First came Band Aid, the charity band of Irish and British musicians who in 1984 raised funds for famine relief in Ethiopia with the multimillion sale of their song “Do They Know It’s Christmas?” We bought the single. It was criminal not to help save a country “where nothing ever grows nor rain or rivers flow…”
Following the success in the UK, an American benefit single for African famine relief was born. The charity single “We Are the World” was a worldwide commercial success, instantly becoming not only the fastest-selling American pop single in history but also the biggest selling single of all time. Who did not sing along? Who did not slowly sway the arms above the heads, lighter in hand? Who did not take part in the circles of love, hold hands with strangers, and sang off tune …we are the world, we are the people…who did not feel that cozy jitter of satisfaction buying the track, knowing that the money was going to stop hunger in that far-away continent? The song went on to raise about $70 million for humanitarian aid in Africa.
Then in 1985 came Live Aid, a multi-venue rock concert watched by 400 million viewers across the globe. Throughout the 16-hour long concerts, we the viewers were constantly urged to donate money to the Live Aid cause. At the launch of Live Aid, Bob Geldof, argued: "Doing nothing for Ethiopia would mean you were complicit in murder." So when Queen opened the concert with Bohemian Rhapsody, we reached for our wallets—we didn’t want blood in our hands-- and when they played We Will Rock You, we prompted those around us to look into their pockets, and by the time we were finished singing along We Are The Champions, we’ve called everyone we knew urging them to donate. Three hundred phone lines were set up so that we could make donations using our credit cards and every twenty minutes the phone number and an address where we could send our donations to stop hunger were repeated.
Seven hours into the concert in London, the British had donated only 2 million dollars. The organizer took the microphone and dropped the F bomb on those who hadn’t donated yet as well as those who had donated too little. The abuse must have been persuasive enough, because after it, giving increased to US350 per second.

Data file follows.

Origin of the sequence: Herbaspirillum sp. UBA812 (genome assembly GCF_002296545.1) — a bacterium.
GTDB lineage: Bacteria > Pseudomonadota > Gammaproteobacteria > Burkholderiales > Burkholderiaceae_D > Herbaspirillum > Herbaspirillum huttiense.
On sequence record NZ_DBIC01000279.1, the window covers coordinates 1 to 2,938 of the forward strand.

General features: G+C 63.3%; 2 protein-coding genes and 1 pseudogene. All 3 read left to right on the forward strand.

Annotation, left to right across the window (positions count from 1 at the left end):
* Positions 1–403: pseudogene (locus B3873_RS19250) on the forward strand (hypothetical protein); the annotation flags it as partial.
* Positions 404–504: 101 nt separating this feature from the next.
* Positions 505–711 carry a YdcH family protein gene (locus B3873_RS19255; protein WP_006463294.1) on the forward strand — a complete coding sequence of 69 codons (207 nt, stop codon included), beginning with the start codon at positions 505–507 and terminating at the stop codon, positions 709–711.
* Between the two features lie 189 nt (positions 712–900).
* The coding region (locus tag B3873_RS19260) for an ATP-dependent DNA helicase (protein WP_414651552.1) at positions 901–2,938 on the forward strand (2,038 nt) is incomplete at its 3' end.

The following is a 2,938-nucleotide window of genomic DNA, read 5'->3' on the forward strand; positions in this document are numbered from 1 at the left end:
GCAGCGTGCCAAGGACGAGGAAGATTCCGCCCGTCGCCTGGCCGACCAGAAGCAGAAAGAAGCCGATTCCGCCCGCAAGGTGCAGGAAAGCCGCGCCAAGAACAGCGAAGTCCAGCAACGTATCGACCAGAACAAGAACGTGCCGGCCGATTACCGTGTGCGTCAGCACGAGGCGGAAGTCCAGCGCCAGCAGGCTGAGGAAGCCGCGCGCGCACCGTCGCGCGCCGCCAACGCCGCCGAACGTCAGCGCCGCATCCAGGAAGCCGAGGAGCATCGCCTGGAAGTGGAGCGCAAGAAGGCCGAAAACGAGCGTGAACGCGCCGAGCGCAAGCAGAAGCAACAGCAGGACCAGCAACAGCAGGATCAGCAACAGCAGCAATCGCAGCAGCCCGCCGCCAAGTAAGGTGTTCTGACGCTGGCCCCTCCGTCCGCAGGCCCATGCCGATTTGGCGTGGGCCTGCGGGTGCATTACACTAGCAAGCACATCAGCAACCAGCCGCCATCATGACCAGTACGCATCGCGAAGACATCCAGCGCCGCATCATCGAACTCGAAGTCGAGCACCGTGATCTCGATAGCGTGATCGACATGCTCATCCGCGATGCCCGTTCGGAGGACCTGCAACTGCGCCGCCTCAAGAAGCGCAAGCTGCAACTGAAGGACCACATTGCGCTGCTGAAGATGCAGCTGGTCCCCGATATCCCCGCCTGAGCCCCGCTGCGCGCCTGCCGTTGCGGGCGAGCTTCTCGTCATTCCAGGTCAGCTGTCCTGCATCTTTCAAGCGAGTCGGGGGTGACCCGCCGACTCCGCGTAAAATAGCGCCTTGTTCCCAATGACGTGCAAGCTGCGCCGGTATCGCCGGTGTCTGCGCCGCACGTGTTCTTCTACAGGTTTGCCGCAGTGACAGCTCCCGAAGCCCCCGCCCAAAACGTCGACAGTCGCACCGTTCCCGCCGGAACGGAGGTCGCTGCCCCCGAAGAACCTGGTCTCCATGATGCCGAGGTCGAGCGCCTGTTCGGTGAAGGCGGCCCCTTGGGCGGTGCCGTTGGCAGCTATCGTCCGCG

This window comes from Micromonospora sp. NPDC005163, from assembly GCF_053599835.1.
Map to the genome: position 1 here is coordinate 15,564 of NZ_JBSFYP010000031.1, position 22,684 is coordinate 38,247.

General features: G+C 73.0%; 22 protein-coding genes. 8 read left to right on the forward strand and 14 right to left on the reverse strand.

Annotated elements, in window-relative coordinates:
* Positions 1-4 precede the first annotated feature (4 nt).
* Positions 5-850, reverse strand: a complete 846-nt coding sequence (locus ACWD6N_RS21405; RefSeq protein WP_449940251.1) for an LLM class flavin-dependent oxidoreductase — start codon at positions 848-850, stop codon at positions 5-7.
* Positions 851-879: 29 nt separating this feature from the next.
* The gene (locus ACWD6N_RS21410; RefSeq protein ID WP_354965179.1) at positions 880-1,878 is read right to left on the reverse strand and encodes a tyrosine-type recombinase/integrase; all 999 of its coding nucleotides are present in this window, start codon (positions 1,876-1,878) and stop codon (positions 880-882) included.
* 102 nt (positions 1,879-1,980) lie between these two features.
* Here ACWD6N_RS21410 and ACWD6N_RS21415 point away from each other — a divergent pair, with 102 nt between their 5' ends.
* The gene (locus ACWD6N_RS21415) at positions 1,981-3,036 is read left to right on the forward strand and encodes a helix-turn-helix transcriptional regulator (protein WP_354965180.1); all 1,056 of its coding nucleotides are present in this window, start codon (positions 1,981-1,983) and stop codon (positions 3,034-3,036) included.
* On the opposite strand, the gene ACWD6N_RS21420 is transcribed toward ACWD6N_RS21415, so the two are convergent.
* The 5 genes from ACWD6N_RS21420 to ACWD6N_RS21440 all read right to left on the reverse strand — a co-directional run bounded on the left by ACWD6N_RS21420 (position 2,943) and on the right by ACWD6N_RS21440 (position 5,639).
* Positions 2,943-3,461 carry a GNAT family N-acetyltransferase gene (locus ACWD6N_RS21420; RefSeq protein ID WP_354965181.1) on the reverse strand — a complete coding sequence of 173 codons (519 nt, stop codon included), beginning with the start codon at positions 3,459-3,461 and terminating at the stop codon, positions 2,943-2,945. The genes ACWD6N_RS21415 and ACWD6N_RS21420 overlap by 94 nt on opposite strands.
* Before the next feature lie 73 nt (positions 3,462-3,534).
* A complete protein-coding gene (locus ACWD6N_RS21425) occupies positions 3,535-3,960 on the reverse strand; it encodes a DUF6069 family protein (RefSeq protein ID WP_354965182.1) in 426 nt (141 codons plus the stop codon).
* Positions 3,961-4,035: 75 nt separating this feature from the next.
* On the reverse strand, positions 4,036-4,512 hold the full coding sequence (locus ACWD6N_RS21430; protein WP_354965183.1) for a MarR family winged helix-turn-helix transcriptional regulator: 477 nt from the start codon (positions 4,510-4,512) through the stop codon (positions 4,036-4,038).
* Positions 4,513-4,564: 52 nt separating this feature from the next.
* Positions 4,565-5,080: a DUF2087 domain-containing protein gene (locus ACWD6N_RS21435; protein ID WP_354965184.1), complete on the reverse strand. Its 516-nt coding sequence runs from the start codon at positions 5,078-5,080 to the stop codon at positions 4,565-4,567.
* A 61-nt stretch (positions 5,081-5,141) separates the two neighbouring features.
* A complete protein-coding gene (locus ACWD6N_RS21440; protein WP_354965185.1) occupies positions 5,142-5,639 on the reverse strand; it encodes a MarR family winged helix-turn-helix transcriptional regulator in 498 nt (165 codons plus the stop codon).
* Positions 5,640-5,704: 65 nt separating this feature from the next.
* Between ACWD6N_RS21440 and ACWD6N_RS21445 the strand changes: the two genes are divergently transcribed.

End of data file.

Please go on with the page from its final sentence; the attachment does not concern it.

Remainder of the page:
Everybody gave. The arts again were put to good use and in the spirit of music and charity; the world sang and donated in unison. But all words and no pictures can be misleading. So a video was shown in London and Philadelphia, as well as on televisions around the world, with images of starving and diseased Ethiopian children. The song "Drive" by The Cars, playing in the background. And the giving increased at a furious pace. This charity fundraiser/ concert raised approximately $285 million dollars.
Fast forward ten years. It’s the mid 90’s and nothing has changed in Ethiopia. Where did the money go?
Overall GDP (US$89 per year) is lower than it was at the beginning of the nineties.
The country ranks is 169th out of 175 in the human development league of the UNDP
Life expectancy at birth is 42 years
Infant mortality is as high as 116 per thousand compared to 6.7 per thousand in the US
47 per cent of children under five suffer from malnutrition
Ethiopia has the third largest number of people living with HIV/AIDS of any country in the world.
Only 24 per cent of Ethiopians have access to water sources
Ethiopia has been repaying its national debt to the G7 creditors, meaning us (you and me and Canada, Italy, UK, Germany, Japan and France), at a rate of US$35 million a year. This means that every penny collected through the fund-raising concerts of the 80’s that should have been used to end hunger ended up back in our pockets.
Fast forward 20 years after Live Aid, G7 creditors have stalled our annual commitment to alleviate the situation in Ethiopia and are doing nothing. Not anymore. And in the coming years, we’ll have several new causes, all noble…Hurricane Katrina, the tsunami in Indonesia, and now Haiti.
And how about Haiti? How much money did the telethon Hope for Haiti raise? Reports indicate the telethon pulled in more than $57 million. And more money is likely to come in because the songs performed during the telethon are being sold through iTunes with proceeds going to the Haitian cause. And guess what is Haiti’s annual debt repayment to us? Between $50-80 million per year. You do the math.